Store Brands

FEB 2017

Store Brands delivers unprecedented strategic and tactical information needed by retail executives to develop and support compelling, differentiated store brand programs to build customer loyalty.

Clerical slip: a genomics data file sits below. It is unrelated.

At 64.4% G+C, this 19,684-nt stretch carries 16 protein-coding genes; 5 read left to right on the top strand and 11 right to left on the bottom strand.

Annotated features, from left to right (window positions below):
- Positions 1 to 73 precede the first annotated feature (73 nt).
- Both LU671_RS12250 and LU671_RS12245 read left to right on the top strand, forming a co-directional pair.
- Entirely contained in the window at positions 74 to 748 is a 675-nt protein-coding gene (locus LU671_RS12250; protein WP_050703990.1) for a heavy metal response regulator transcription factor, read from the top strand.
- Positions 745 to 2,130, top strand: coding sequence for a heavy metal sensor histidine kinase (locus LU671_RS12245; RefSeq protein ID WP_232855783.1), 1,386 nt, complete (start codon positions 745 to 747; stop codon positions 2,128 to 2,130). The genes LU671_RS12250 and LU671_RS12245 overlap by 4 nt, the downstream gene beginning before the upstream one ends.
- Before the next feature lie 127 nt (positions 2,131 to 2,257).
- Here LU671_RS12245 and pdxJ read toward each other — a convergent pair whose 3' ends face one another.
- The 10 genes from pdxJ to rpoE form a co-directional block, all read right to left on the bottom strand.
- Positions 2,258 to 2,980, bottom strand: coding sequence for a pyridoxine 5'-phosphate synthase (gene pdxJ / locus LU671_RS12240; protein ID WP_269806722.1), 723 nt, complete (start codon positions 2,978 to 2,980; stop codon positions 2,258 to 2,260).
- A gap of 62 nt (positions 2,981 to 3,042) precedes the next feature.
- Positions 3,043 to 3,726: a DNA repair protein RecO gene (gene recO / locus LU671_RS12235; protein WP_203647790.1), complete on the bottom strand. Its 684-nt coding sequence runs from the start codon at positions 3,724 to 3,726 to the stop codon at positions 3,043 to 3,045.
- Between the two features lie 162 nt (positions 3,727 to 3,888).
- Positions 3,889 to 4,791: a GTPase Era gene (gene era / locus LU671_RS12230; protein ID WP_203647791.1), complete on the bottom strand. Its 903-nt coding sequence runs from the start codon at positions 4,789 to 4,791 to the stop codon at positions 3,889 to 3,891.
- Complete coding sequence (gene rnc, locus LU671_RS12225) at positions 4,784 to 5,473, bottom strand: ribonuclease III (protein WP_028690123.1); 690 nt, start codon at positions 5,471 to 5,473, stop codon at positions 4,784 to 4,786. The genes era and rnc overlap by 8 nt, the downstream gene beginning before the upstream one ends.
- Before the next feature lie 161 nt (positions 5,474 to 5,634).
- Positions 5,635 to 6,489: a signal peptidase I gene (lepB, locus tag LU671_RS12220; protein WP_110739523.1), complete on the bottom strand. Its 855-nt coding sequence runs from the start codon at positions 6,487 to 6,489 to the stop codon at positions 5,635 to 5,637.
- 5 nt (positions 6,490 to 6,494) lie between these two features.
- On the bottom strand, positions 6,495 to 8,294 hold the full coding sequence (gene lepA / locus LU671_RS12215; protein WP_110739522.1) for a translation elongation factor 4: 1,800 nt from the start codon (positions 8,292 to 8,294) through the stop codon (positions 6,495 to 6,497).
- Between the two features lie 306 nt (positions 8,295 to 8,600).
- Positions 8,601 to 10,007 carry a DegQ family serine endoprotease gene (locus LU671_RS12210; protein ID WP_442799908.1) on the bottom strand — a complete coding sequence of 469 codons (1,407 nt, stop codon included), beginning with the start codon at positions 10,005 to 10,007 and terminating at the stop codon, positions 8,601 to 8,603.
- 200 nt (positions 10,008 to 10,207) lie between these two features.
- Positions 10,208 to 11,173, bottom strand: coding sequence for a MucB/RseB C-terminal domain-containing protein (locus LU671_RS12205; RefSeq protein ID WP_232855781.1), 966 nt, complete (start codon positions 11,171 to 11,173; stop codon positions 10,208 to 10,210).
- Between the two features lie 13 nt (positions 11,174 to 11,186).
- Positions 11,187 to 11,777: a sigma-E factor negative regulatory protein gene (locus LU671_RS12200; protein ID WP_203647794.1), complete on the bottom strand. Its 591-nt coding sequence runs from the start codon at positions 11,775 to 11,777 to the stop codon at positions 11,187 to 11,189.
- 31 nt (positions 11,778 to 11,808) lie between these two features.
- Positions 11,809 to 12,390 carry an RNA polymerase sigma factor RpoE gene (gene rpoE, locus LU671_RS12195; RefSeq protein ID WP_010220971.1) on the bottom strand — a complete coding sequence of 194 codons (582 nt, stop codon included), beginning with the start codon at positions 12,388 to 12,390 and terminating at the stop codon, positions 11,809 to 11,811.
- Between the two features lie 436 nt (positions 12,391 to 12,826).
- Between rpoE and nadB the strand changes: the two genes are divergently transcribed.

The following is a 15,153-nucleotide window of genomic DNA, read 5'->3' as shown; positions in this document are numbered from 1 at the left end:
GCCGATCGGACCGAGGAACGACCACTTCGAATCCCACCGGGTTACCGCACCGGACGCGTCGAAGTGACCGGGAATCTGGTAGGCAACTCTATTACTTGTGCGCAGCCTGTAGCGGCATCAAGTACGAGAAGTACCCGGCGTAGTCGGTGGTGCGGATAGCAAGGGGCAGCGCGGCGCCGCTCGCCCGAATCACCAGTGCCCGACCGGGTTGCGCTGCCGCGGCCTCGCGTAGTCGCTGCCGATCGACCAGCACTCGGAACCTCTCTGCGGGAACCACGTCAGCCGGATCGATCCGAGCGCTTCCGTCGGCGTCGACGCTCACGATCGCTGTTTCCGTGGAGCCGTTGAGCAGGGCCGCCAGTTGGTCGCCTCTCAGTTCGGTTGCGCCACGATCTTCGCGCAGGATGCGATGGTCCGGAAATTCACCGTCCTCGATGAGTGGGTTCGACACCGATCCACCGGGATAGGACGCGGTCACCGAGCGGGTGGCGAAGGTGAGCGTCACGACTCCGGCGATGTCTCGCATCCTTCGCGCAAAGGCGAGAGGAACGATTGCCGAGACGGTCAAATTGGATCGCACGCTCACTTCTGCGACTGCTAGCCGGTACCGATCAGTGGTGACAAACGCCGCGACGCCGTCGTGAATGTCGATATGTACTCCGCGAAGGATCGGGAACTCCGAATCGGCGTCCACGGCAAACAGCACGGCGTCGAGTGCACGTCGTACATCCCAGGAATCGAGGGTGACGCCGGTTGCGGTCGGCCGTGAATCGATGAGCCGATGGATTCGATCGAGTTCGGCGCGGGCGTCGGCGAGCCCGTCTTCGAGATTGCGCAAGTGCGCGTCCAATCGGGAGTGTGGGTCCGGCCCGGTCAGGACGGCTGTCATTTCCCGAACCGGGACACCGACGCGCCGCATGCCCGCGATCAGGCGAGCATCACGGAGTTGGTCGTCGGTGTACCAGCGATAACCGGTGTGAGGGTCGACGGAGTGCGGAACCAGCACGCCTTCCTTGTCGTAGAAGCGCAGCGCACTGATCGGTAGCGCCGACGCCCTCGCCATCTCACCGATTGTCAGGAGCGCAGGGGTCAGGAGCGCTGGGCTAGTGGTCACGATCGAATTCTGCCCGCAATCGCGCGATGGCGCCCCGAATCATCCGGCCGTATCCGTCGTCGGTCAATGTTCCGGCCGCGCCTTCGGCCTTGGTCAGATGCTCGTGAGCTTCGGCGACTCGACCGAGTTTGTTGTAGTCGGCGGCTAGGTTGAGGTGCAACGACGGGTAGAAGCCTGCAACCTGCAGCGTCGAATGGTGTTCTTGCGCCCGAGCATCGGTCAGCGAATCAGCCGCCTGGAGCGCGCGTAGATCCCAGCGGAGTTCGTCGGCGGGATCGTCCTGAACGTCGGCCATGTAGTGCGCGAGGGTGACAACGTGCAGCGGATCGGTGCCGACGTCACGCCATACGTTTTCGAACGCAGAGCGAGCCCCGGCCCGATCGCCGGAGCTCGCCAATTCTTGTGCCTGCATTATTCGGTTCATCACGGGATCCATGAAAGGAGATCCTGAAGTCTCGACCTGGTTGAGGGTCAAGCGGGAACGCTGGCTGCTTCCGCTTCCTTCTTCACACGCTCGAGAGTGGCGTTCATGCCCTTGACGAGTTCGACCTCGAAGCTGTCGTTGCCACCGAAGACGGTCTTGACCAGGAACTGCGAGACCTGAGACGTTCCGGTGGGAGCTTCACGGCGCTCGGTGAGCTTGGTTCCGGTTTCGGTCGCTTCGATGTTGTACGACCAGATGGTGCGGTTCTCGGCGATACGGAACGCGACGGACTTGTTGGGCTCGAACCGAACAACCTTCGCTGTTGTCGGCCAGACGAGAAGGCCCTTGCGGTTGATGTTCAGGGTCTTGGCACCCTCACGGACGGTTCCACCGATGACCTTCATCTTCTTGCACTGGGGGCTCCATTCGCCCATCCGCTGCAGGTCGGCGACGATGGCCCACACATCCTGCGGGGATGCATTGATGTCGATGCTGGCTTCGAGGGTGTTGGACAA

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Promotional Insights 8 Store Brands / February 2017 / www.storebrands.info I nnovation and change defined 2016 for much of the retail industry, as consumer demand and behavior shifted. How were these effects felt within the grocery channel? Did changing shopper behavior and expectations impact how grocery retailers market to consumers? Market Track reviewed print ad activity over the past 12 months to understand how grocery retailers adjusted not only their circular advertising strategies, but also their approach to promoting their private brands. Digital's influence over the purchase process has inarguably grown, regardless of whether a consumer is buying a new TV or making a trip to the grocery store. That said, grocery retailers have the challenge of striking a balance between delighting grocery shoppers who have followed the same process for years and those who have taken to the new digital world. For example, 2016 survey data from Market Track revealed that 47 percent of shoppers use print circulars to find deals on groceries — more than any other promotional media available to them. Compara- tively, only 12 percent claimed to use grocery retail- ers' websites most, while 6 percent turn to email for in-store promotions and a meager 3 percent leverage smartphone apps more than other channels. These results were more or less in line with findings from the same survey conducted in 2015, when 49 percent responded that they use print circulars more than any other media to find grocery deals. These insights alone demonstrate that grocery retailers cannot abandon their tra- ditional methods of promotion. From 2015 to 2016, there was no significant change to print promotional volume in the grocery channel. The total number of print circulars run by grocery stores decreased by 2.2 per- cent in 2016, yet total pages increased by 3.1 percent, according to Market Track. A second shift in consumer behavior was more the norm than a trend in 2016. The demand for healthful and environmentally sustainable ingredients continues to soar, and the effects of this movement have been uniquely felt by the grocery channel. Private label products were naturally at risk with the healthful-eating craze. Traditionally providing a lower-priced alternative to national brands, retailers needed to resolve the problem posed by the demand for better ingredients, while remaining the value option on the shelf. Many retailers addressed this issue by creating private label tiers, merchandising products both on top shelf alongside higher-priced gourmet options and on the bottom shelf amidst the more price- sensitive options. Based on 2016 survey data from Market Track, grocery retailers were able to successfully quell concerns about the quality of private brands. Of the survey respondents, 81 percent said they purchased private label products in 2016, while 70 percent said they believe private label products contain the same ingredients as national brands. Price also remains a consideration for shoppers when it comes to private label, with 48 percent saying they would consider buying private brand products more frequently based on price. A review of promotion- al data shows that grocery retailers maintained similar levels of promotional support for their store brands in 2016. The average U.S. grocery store allocated 15.7 percent of its print circular ads to private label products in 2016, down slightly from 15.9 percent in 2015. Grocery stores are not immune to the effects of the changing consumer landscape. Every dollar transacted in their physical store locations will be increasingly in- fluenced by digital interactions. And grocery shoppers are likely to grow more discerning of product quality and ingredients when filling their baskets. Refining advertising and promotional strategies will be instru- mental in keeping pace with consumers. That said, your average grocery shoppers are still referencing the circular more than their email inbox or social media when searching for weekly promotions, and they are still heavily influenced by price. Until these behaviors shift for good, both the print circular and private label will continue to be centerpieces of promotional strategy for grocery stores. SB Ryne Misso is the director of marketing for Market Track, a global provider of advertising and promotional tracking, brand protection and ecommerce pricing solutions. He can be reached at [email protected] Print circulars still powerful for promoting private brands By Ryne Misso

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